More and more people feel comfortable going to therapy as the stigma of mental health has lessened over time. Talking to a professional about your life and issues can be very therapeutic, and people have started to realize that. However, it’s not always as easy as finding a therapist and jumping into your first session.
Starting therapy can be scary. You must allow yourself to be vulnerable not only to yourself, but to a stranger. It can be especially difficult when you feel your reason for going to therapy isn’t as pressing as other people’s needs. However, regardless of the reason, everyone deserves the opportunity to go to therapy. We all have our struggles, and although others’ struggles may seem larger than our own, it does not mean ours don’t matter.
Once you can accept that you deserve this, you need to decide what kind of therapy will work best for you. Do you want to go into individual, couples, family or group therapy? Do you work better with someone who will listen and give advice or someone who will have active conversations with you and assign homework to do between sessions? How often you do you want to meet with them and would you prefer in-person sessions or online? These are just a few questions you should ask yourself before searching for a therapist.
You should also know your “why” for starting therapy. Not only for your therapist, but for yourself. You could have gone through a traumatic experience, struggled with a mental illness all your life, or dealing with stress in your daily life. You could have multiple reasons, or your reasoning could change over time.
Knowing the reason as well as knowing yourself will be very helpful in finding the right therapist. Usually, websites with a database of therapists will have options to personalize your search based on your needs and preferences. For example, you might want someone who has experience with LGBTQ+ individuals or with individuals who have struggled with eating disorders. You might have gender or age preferences for your therapist, and you can request those preferences as well. You can find people who accept certain insurance plans as payment as well. Psychology Today is a great option for looking for a therapist. Simply enter your city or zip code and get started.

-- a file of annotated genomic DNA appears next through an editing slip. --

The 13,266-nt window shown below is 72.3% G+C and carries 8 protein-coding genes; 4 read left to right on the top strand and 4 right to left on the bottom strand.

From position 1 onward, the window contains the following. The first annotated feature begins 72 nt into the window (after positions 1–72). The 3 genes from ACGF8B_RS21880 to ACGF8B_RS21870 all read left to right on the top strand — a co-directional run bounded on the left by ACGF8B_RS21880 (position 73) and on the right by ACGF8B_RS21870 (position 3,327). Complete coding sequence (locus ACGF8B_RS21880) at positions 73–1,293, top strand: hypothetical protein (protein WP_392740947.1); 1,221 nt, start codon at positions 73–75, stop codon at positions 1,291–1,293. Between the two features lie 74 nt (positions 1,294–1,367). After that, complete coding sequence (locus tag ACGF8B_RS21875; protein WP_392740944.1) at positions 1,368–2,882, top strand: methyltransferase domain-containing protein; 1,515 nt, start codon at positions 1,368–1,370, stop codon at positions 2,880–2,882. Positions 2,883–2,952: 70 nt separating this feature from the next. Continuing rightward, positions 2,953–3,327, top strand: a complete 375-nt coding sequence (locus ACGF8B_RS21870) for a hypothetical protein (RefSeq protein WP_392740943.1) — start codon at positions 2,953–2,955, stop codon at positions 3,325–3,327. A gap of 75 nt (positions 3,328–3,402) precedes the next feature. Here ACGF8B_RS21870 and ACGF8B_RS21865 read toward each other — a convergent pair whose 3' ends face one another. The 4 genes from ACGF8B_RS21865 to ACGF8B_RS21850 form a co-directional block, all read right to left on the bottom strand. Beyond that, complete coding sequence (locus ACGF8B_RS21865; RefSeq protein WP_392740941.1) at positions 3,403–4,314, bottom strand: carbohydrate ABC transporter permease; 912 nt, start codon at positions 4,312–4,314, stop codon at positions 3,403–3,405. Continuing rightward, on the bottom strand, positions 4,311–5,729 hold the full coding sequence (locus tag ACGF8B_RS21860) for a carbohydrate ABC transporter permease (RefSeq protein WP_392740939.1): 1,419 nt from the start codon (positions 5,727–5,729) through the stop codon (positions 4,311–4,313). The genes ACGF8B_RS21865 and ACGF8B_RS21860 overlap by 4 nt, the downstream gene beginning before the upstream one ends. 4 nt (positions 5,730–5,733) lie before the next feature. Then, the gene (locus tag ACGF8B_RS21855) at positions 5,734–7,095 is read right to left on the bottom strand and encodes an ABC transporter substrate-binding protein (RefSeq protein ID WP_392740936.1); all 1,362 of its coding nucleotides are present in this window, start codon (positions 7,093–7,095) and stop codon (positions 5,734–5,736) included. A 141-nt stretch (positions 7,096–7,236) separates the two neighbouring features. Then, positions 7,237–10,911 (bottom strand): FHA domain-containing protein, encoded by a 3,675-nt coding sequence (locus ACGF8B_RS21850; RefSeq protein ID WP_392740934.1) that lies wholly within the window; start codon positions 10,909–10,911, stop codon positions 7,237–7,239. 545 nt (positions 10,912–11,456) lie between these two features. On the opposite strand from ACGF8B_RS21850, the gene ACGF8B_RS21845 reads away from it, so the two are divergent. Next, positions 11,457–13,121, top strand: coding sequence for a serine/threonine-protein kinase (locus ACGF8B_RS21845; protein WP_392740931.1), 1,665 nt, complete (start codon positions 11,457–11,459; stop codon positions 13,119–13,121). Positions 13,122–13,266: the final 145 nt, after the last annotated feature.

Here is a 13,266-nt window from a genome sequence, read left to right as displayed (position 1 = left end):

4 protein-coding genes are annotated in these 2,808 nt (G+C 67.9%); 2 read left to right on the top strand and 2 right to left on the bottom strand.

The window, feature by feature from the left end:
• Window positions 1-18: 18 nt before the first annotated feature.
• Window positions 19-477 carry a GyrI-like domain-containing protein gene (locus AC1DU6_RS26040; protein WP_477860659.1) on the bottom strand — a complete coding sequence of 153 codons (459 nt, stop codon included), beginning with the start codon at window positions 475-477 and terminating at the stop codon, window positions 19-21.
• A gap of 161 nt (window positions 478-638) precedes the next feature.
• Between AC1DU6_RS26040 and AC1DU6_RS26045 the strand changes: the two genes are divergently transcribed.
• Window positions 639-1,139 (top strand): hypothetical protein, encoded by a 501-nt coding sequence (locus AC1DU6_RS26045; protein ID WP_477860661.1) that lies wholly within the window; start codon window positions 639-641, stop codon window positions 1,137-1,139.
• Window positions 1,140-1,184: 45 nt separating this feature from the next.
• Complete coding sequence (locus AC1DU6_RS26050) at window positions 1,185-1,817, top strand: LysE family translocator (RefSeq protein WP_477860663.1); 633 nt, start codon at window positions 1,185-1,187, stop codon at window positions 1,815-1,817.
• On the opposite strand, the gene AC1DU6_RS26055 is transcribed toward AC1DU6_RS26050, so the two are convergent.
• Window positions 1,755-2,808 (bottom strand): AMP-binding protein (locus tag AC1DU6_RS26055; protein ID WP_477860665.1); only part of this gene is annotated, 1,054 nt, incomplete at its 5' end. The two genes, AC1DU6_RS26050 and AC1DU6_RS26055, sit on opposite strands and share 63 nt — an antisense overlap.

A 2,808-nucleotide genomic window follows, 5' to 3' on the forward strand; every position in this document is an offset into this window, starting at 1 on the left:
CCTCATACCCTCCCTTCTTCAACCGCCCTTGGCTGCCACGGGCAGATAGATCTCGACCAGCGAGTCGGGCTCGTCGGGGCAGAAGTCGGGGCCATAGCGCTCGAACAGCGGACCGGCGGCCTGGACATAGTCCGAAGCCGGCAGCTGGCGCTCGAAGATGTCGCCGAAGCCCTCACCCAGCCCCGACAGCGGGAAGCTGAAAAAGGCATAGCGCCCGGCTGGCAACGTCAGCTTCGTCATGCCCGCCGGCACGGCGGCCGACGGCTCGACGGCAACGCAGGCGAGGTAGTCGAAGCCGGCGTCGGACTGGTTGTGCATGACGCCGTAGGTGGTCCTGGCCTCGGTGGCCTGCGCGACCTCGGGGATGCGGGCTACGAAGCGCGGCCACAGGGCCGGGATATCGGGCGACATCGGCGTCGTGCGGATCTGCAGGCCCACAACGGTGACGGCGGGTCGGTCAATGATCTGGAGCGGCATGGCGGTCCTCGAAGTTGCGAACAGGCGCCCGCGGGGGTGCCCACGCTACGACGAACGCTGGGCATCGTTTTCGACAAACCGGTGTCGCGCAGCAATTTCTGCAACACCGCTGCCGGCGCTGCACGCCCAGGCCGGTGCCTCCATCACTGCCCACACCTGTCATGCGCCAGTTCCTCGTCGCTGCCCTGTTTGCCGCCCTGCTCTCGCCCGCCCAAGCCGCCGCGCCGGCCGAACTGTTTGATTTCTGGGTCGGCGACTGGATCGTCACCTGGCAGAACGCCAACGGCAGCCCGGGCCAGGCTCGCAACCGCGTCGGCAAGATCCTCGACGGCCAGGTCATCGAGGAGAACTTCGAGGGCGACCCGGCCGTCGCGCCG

After you find a few people who fit your description and qualifications, reach out to them. Don’t limit yourself to just one person. It will be good to try a few specialists because you won’t always mesh well with the first person you find. When reaching out, let them know your interest in working with them and why, your reasoning for starting therapy and your availability to have an introductory phone call. Keep the first message brief as you can discuss more details over the phone. If you don’t see it listed on their profile, make sure to ask if they are accepting new clients.
It will be important to discuss practical as well as personal topics during this first call. This will allow you to get a feel for how they operate as a therapist and how well you will get along. Remember, you are interviewing them, not the other way around. Once you find that one person that really clicks for you, hopefully they’re able to add you to their schedule as soon as possible.
Therapy can have many benefits such as the improvement of communication skills and personal relationships. When we become aware of our own habits and ways of communicating, we can better tailor them for others, especially those we care about. Another benefit is the development of coping strategies. This can be especially helpful for people who struggle with issues such as stress, anxiety and depression. Many people have reported feelings of empowerment through new skills and breakthroughs, such as gaining confidence, achieving goals and overcoming trauma. Some have also learned how to make healthy choices for themselves, like getting rid of bad habits and knowing when to say no.
Remember, therapy is a process, and you have to be open to the journey ahead. Results certainly won’t happen overnight and they will only come if you put in the effort. You’ve got this!